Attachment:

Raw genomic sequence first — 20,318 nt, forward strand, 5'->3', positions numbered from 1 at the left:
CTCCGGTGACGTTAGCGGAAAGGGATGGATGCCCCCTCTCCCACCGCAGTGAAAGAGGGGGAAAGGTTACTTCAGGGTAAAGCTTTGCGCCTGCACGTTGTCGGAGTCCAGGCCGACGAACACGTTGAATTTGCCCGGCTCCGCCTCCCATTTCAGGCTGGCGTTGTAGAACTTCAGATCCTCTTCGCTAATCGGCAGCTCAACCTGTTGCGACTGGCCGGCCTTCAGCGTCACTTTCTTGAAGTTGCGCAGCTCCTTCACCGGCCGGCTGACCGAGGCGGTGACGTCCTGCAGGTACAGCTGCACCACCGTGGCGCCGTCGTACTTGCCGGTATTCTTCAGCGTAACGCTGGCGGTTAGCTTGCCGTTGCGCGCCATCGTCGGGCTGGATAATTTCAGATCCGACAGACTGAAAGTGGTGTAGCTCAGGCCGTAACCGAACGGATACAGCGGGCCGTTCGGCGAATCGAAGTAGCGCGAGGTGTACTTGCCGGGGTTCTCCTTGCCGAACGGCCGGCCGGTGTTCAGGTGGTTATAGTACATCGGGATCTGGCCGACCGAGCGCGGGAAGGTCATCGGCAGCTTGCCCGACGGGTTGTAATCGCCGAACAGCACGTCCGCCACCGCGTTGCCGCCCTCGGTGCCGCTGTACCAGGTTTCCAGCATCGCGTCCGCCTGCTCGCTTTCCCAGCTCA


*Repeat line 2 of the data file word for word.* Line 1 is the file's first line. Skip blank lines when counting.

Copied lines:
CTCCGGTGACGTTAGCGGAAAGGGATGGATGCCCCCTCTCCCACCGCAGTGAAAGAGGGGGAAAGGTTACTTCAGGGTAAAGCTTTGCGCCTGCACGTTGTCGGAGTCCAGGCCGACGAACACGTTGAATTTGCCCGGCTCCGCCTCCCATTTCAGGCTGGCGTTGTAGAACTTCAGATCCTCTTCGCTAATCGGCAGCTCAACCTGTTGCGACTGGCCGGCCTTCAGCGTCACTTTCTTGAAGTTGCGCAGCTCCTTCACCGGCCGGCTGACCGAGGCGGTGACGTCCTGCAGGTACAGCTGCACCACCGTGGCGCCGTCGTACTTGCCGGTATTCTTCAGCGTAACGCTGGCGGTTAGCTTGCCGTTGCGCGCCATCGTCGGGCTGGATAATTTCAGATCCGACAGACTGAAAGTGGTGTAGCTCAGGCCGTAACCGAACGGATACAGCGGGCCGTTCGGCGAATCGAAGTAGCGCGAGGTGTACTTGCCGGGGTTCTCCTTGCCGAACGGCCGGCCGGTGTTCAGGTGGTTATAGTACATCGGGATCTGGCCGACCGAGCGCGGGAAGGTCATCGGCAGCTTGCCCGACGGGTTGTAATCGCCGAACAGCACGTCCGCCACCGCGTTGCCGCCCTCGGTGCCGCTGTACCAGGTTTCCAGCATCGCGTCCGCCTGCTCGCTTTCCCAGCTCA